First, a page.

What is your current medical status?
Feeling great–NED for “lucky” 13 years!

How is life different for you now post diagnosis?
I am a confident advocate for early detection, for myself, my children, and all young people. I am proof that it can happen, and if just knowing me and what I went through prevents someone from putting off going to the doctor–or God forbid, dying from a cancer diagnosis–then I have succeeded. I appreciate my children, my family, and the little things. When life starts to get crazy, I am able to take a step back, reflect and prioritize. I’m not so sure I could have done this before. I am stronger, empowered, strong-willed, and determined to live a long and healthy life.

What was the toughest part of your challenge?
Having no life experience to deal with something so serious! My young marriage was tested, my ability to be a capable parent was strained. Although I had a ton of family and friends there to support me, I felt so very alone. I felt ripped off that my youth and femininity was compromised by a stupid disease.

What was the best lesson you took away from your challenge?
I am determined and headstrong. I am a firm believer in “everything happens for a reason.” Cancer made me realize that I truly am dedicated in helping others and am not selfish. I refused to give in and say, “woe is me.”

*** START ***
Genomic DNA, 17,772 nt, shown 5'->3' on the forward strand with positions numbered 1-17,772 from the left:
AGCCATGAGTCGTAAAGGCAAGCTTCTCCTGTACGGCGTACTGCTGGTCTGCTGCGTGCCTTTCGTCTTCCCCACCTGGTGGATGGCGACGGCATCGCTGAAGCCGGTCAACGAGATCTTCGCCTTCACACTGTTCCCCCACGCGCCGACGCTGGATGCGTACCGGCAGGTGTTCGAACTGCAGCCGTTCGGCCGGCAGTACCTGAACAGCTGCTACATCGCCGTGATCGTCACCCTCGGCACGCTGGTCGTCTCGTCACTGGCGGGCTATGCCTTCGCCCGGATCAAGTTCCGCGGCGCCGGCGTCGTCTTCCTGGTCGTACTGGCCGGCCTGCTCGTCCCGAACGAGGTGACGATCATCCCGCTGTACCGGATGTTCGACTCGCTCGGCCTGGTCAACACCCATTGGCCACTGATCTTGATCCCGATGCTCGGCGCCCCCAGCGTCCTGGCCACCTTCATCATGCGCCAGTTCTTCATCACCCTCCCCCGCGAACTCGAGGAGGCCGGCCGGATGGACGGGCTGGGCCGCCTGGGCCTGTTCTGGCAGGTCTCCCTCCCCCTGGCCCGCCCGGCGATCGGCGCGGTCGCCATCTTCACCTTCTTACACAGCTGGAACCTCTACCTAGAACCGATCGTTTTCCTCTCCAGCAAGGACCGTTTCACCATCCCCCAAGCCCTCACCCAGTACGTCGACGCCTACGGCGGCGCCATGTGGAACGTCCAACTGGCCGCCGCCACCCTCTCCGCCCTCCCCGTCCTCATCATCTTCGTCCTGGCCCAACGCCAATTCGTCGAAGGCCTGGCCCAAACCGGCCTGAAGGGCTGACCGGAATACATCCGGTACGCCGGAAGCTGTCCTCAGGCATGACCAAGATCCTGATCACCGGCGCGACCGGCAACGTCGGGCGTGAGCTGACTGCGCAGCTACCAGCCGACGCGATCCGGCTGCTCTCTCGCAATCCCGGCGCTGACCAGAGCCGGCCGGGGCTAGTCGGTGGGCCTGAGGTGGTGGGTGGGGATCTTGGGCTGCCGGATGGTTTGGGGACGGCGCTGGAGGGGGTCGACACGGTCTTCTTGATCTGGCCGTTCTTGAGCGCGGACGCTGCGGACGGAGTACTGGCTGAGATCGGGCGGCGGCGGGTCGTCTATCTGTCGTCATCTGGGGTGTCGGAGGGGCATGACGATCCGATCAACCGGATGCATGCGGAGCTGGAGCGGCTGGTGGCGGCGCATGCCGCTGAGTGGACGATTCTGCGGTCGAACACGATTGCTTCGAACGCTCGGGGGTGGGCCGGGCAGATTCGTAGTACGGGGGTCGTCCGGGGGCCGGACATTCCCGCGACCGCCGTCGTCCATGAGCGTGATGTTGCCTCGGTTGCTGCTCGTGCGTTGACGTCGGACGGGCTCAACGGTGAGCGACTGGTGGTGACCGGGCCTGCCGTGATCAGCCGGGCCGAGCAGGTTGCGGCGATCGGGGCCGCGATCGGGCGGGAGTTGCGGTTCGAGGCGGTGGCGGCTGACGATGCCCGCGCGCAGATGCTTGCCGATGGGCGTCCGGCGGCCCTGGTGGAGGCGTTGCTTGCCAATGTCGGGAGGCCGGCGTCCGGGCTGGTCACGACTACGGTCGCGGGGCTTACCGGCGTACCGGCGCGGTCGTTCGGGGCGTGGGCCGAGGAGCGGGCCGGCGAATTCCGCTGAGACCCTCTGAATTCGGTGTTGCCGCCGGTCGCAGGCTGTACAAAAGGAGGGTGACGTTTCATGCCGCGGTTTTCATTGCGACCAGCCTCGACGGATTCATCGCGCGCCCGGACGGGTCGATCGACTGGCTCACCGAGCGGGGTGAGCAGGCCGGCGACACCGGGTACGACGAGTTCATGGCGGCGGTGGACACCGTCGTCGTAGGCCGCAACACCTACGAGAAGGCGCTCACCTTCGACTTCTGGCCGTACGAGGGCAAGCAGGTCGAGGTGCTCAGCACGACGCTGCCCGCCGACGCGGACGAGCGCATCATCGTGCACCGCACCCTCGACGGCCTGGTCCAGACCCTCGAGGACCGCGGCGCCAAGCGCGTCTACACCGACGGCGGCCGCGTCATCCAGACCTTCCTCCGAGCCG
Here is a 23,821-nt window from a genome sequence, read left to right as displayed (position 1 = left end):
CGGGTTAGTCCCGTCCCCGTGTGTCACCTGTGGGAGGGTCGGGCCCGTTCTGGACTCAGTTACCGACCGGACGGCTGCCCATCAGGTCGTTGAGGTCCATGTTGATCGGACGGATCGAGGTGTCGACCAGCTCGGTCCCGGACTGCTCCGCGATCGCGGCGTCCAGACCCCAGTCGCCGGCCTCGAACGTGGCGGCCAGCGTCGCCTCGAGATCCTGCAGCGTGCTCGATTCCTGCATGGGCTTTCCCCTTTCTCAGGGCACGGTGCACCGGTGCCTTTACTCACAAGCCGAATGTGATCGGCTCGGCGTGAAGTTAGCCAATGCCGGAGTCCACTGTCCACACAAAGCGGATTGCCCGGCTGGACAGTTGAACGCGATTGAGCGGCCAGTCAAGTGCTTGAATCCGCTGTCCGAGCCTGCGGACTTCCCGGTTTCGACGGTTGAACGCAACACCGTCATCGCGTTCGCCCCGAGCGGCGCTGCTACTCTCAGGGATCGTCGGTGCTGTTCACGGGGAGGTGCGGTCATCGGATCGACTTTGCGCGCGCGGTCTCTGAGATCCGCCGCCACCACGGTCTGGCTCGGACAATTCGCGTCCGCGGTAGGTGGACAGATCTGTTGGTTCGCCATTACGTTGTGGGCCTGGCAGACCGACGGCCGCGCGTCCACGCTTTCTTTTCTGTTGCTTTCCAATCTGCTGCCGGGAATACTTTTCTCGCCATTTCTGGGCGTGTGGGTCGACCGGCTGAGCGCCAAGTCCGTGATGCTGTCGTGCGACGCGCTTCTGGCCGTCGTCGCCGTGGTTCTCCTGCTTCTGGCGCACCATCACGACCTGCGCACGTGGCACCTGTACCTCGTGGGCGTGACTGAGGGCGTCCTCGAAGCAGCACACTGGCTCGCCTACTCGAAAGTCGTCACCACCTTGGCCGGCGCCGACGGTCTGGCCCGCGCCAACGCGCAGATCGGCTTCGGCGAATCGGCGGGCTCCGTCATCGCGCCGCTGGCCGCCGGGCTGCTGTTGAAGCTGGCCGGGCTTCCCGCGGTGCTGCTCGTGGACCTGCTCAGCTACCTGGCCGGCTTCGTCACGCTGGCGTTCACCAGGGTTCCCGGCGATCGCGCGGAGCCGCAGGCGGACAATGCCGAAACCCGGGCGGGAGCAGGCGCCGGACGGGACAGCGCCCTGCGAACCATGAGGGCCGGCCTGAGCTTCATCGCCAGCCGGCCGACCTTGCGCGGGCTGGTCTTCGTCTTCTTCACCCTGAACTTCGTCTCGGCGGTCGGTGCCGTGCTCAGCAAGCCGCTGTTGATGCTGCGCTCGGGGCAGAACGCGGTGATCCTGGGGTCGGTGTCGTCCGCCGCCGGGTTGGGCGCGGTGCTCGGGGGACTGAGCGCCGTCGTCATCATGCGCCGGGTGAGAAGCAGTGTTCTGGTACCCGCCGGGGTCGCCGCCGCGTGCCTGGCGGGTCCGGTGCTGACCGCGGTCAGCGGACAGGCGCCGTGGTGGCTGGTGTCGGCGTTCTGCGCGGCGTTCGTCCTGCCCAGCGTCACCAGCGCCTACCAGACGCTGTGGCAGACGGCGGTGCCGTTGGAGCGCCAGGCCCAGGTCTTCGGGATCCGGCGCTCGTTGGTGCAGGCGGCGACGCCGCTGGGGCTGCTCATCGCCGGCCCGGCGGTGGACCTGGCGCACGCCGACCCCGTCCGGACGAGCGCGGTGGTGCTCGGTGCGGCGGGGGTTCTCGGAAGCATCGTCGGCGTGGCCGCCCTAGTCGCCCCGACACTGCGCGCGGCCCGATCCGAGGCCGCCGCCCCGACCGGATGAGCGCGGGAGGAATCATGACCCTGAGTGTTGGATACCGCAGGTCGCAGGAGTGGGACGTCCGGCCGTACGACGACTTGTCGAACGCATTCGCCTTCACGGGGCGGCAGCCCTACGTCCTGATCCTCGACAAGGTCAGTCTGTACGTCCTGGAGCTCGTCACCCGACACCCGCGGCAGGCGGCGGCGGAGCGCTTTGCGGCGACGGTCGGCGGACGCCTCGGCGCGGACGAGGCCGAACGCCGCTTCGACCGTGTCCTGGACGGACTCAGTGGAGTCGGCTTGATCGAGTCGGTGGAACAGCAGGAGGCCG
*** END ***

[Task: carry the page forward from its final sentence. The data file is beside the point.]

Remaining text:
What really motivated you to keep going while you were sick?
My kids and my husband. When everyone said to me, “you’re so strong,” I always replied with “no, I’m not strong but I am a fighter and I refuse to give up.” It was fight and live or give up and die. The later was not an option.

What are your thoughts and feelings about your illness now?
In the 13 years that I’ve been NED, I can honestly say there has not been one day where I haven’t said “cancer.” It’s important to me to stay connected to the cancer community. I don’t want to forget–ever. Cancer was part of my life, and always will be. I’m afraid that if I shove that part of my life under the carpet that I’ll forget to be aware of my body.

What are some preventative measures that people can take to lower their risk of having an experience like yours?
Cancer doesn’t know gender, age, or body type. It can happen to anyone. The best advice I can give is to know your body. If you feel at any time something isn’t right, get it checked immediately by a physician.

Did you attend any support groups during your challenge?
Yes, I was hooked up with a support group facilitated by a psychosocial oncologist for women under 45. It was here that I finally began to feel connected!

How are you connected with Young Adult Cancer Canada?
I read about YACC in a Canadian Breast Cancer Network (CBCN) newsletter. It was advertising Survivor Conference 2012. Up until then, I was unaware YACC existed. I am very thankful for having been able to attend that conference. I made an amazing amount of new friendships, and although I’m so far out from diagnosis, all YACC members made me feel welcome and that even now they “had my back.” Attending the sessions made me remain connected and the survivors’ walk was very powerful and meaningful for me. As I graduate YACC (due to my over-40 age), I hope to collaborate with Geoff and the other amazing YACC staff to develop a new division of YACC for alumni members as they graduate with age also. I’m proof that the need for this exists!